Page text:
Drowning your sorrows in a tub of ice-cream after having your heart broken by the love of your life? You are not alone – emotional eating is a common coping mechanism during tough times.
But those treats that you consume during troubled times won’t necessarily mean weight gain, according to new research.
A quest for survival
A new study conducted by researchers from Penn State, published in the Journal of the Evolutionary Studies consortium, investigated the so-called German concept of “kummerspeck” – this literally translates as “grief bacon” and refers to weight gained during episodes of emotional eating.
According to Marissa Harrison, associate professor of psychology at Penn State Harrisburg, gaining weight and hoarding food during tough times may have made sense thousands of years ago as a quest for survival, but modern humans may have evolved past that – we no longer see emotional turmoil as a threat to our immediate survival and our bodies don’t stash away excess food as fat.
"Food was much scarcer in the ancestral environment, so if your partner abandoned you, it could have made gathering food much harder," Harrison said in a press release.
"It may have made sense if our ancestors hoarded food after a break-up. But our research showed that while it's possible people may drown their sorrows in ice cream for a day or two, modern humans do not tend to gain weight after a breakup."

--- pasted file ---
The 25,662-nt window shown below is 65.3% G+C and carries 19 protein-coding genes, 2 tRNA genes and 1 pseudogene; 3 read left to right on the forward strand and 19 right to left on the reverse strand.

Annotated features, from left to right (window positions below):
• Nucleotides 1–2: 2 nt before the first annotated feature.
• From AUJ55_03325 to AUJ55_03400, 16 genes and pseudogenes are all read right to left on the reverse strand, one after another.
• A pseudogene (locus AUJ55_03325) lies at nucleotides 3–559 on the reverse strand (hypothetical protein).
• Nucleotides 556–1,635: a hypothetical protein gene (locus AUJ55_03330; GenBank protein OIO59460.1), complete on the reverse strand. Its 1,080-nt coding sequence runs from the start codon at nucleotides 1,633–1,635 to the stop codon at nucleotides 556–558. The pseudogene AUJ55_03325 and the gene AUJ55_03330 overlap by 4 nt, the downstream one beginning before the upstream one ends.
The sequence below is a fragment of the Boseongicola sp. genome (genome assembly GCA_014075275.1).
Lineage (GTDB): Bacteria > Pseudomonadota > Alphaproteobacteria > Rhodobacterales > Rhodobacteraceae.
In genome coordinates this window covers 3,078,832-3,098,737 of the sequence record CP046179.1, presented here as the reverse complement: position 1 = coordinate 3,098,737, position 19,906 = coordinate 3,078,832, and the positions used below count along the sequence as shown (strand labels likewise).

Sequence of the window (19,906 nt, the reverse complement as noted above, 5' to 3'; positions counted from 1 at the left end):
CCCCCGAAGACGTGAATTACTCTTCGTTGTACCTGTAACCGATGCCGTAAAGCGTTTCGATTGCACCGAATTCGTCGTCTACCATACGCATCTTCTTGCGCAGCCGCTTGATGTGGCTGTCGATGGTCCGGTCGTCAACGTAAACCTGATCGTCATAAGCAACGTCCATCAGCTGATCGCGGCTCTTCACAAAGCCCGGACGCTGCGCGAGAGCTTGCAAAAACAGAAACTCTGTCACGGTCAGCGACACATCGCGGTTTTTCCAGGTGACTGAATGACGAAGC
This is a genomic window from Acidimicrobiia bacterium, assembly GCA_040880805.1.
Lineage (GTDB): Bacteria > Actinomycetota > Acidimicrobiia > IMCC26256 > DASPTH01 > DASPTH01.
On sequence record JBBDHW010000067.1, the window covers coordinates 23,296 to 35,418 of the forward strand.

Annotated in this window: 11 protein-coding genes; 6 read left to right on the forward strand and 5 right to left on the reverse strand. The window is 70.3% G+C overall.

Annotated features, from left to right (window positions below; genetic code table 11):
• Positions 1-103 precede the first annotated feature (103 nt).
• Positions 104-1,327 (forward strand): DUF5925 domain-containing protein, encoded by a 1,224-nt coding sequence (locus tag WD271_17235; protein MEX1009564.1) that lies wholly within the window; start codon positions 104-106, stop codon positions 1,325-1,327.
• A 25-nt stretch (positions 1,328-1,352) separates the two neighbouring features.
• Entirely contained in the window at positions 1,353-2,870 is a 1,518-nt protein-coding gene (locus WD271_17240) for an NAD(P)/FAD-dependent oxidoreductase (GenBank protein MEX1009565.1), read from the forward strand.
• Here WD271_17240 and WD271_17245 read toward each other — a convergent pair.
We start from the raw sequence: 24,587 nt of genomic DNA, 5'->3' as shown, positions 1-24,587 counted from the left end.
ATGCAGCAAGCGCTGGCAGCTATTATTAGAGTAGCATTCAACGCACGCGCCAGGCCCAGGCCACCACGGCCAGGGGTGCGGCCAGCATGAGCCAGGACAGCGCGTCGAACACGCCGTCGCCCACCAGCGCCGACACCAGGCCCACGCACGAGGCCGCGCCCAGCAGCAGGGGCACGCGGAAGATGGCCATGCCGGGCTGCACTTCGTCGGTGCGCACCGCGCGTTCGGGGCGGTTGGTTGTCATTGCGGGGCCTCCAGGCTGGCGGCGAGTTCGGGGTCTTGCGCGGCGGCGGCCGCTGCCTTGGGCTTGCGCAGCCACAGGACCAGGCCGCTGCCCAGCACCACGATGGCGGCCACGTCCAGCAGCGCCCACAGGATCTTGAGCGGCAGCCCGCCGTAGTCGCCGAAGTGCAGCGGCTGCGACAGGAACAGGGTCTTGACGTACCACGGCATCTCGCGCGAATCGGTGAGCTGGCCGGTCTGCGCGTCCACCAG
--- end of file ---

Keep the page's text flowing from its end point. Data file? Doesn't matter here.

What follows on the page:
Two separate studies
"Modern women of course have jobs and access to resources now, but back then, it was likely that women were smaller and needed more protection and help with resources," Harrison said. "If their partner left or abandoned them, they would be in trouble. And the same could have gone for men. With food not as plentiful in the ancestral world, it may have made sense for people to gorge to pack on the pounds."
Two separate studies were done during the research – during the first study, 581 participants were recruited. They all experienced a break-up and had to report on recent weight loss or gain within a year of the breakup.
About 62% of the participants reported no weight change. Harrison and her researchers were surprised by this finding and wanted to do a follow-up study. During this study, 261 new participants were recruited and were given a more extensive survey than the first batch of participants.
Once again, most of the subjects (65%) reported no weight change. Harrison mentioned that the results of the research could have clinical implications, as it may help clinicians or counsellors with patients who are prone to emotional eating.
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